If the Grameen Bank’s reply was at all problematic for Bangladesh Bank or the GoB, the Bangladesh Bank could easily have sent further notices to the Grameen Bank to formally correct such a legal anomaly. The Bangladesh Bank, during the tenure of three democratic governments, two caretaker governments and four governors who held office from 1999 to 2011, sent no further notices to Grameen Bank. This sustained silence by the Bangladesh Bank was quite reasonably interpreted by Grameen Bank as the acceptance of their response to Bangladesh Bank’s audit report and the validation of the Board’s decision on their continuation of Yunus’s appointment as managing director.
Even today, there was nothing to prevent the Governor of the Bangladesh Bank from sending such a notice to Grameen Bank before seeking to remove Yunus from office. Grameen Bank could have explained its actions and/or it could have sought an approval for the continuance of the appointment of Yunus. The Bangladesh Bank could then have accorded its approval if it thought that Prof. Yunus was running the bank efficiently, based on positive reports of the Bangladesh Bank audits of Grameen Bank over the last 12 years. Why such a sensible step was not taken needs explanation. We are, consequently, witnessing these legal encounters which do not greatly enhance the credibility of our institutions of governance nor are they likely to resolve this needless crisis.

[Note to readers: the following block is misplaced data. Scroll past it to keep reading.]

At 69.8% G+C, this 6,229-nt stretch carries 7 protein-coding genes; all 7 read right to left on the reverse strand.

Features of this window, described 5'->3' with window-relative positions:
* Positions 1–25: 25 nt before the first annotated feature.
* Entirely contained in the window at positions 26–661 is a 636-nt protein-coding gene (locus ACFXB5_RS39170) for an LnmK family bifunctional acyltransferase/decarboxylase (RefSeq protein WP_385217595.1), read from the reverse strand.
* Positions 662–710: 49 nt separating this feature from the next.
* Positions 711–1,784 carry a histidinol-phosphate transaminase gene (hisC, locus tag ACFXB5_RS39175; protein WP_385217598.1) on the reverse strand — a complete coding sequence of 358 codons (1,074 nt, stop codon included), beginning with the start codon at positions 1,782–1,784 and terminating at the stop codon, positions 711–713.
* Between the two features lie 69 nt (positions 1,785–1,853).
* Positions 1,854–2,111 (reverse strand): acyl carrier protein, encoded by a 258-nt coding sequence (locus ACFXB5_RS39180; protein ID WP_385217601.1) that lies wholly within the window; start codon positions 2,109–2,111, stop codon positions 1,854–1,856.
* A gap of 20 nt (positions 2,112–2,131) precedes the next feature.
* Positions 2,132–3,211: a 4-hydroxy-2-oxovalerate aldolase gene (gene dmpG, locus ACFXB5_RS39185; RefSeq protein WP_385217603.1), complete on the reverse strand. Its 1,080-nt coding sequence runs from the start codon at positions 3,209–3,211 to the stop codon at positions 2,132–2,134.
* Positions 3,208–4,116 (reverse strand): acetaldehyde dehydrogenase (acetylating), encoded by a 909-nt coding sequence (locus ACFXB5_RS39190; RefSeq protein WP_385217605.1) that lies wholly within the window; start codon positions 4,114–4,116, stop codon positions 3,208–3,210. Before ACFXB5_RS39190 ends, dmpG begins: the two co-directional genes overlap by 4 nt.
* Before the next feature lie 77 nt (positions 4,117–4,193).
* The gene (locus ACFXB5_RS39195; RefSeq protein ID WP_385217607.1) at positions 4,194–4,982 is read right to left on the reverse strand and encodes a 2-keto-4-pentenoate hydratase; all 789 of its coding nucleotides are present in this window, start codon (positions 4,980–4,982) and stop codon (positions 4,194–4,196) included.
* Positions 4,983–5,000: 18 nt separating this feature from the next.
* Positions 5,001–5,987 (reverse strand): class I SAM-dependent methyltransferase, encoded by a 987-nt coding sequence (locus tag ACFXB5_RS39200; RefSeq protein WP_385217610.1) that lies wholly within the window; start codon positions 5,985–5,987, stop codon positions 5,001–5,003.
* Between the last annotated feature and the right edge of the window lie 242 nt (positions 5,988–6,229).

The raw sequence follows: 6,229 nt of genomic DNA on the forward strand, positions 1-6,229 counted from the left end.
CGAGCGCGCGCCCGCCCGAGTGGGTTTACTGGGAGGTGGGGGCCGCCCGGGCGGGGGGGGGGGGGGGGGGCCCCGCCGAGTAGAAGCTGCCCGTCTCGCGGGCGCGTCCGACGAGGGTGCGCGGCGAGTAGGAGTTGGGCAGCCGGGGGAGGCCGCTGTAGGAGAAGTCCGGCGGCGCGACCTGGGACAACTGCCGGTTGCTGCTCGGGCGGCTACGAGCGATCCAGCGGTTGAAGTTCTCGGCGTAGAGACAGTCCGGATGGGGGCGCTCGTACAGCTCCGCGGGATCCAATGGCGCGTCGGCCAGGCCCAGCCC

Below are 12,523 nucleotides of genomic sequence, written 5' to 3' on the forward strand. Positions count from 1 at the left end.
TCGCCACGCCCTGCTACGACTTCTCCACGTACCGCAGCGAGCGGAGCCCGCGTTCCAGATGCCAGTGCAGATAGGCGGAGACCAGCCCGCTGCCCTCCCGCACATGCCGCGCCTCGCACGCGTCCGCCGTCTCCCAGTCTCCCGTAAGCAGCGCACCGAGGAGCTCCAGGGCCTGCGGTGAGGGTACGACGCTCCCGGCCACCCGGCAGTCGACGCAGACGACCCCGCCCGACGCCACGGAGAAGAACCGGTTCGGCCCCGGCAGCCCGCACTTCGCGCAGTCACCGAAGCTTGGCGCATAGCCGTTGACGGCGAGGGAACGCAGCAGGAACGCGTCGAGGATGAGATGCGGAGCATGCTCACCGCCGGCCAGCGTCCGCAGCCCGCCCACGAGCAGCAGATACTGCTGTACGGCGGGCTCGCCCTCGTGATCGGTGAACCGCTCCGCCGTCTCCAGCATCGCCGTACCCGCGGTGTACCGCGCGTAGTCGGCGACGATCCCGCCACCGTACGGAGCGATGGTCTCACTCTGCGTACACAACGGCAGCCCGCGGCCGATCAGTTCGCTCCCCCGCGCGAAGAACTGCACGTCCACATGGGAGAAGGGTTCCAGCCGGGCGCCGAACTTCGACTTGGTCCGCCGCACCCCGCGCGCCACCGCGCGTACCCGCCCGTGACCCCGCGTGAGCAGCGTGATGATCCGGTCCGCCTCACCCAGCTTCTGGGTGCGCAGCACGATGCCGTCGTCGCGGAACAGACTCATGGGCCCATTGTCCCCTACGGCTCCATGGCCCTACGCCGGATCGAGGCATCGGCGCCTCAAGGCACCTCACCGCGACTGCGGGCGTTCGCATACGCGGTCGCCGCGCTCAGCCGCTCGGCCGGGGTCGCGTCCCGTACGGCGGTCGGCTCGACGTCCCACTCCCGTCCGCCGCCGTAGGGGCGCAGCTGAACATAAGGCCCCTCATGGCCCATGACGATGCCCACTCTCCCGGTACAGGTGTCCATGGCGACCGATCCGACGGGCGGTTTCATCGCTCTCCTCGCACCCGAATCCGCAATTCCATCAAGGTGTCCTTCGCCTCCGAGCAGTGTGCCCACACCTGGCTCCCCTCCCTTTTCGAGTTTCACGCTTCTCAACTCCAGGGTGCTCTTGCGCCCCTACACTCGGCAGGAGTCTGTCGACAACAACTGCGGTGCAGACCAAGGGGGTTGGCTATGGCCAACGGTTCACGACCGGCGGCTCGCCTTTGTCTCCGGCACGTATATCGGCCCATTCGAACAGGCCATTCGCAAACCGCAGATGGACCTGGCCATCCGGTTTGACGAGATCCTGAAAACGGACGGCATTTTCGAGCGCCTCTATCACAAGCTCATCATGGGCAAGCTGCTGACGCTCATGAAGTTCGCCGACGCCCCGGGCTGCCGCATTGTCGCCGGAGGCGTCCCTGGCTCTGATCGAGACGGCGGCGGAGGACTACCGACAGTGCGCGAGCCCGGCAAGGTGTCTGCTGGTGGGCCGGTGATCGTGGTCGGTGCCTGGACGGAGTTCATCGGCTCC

So where do we go from here? Given the historic role of Yunus to the development of Grameen Bank, the confidence he generates among its investors and the corporate asset value of his name, such observations as indicated by the finance minister or the Local Government Minister, Ashraful Islam or even by Yunus himself, of providing Yunus with an “honourable exit” from the Bank, appear to overlook the central issue, which is the well being of the Grameen Bank and the livelihood of its millions of members. About the last thing anyone with the best interests of the Bank and its 8 million members in mind, would want is the “exit,” graceful or otherwise, of Yunus from Grameen Bank.
Any precipitate move to oust its founder could shake the confidence of its members in the Bank and expose it not just to a withdrawal of their savings but even a default on their debts. Such a run on Grameen Bank could have a contagion effect which could jeopardise the financial stability of other micro-finance institutions across the country. The relevant issue to be resolved is, therefore, not Yunus’s exit but the terms and conditions which should govern his continuing role in Grameen Bank until he chooses to withdraw from any institutional involvements.
Under the prevailing circumstances what may be a sensible way forward? Prof. Yunus has already suggested such a path. At the age of 70 Yunus still has the energy and creativity of a young man. Even if he were to withdraw completely from Grameen Bank, he chairs a variety of Grameen branded institutions dedicated to serve the resource poor. He can mobilise millions of dollars from both international development agencies as well as Fortune 500 companies to partner any of these or further ventures he sets up. A person of his energy, reputation and fund raising capacity should, thus, be irrevocably bound to the Grameen Bank with hoops of steel and age should not be seen as a bar to his involvement.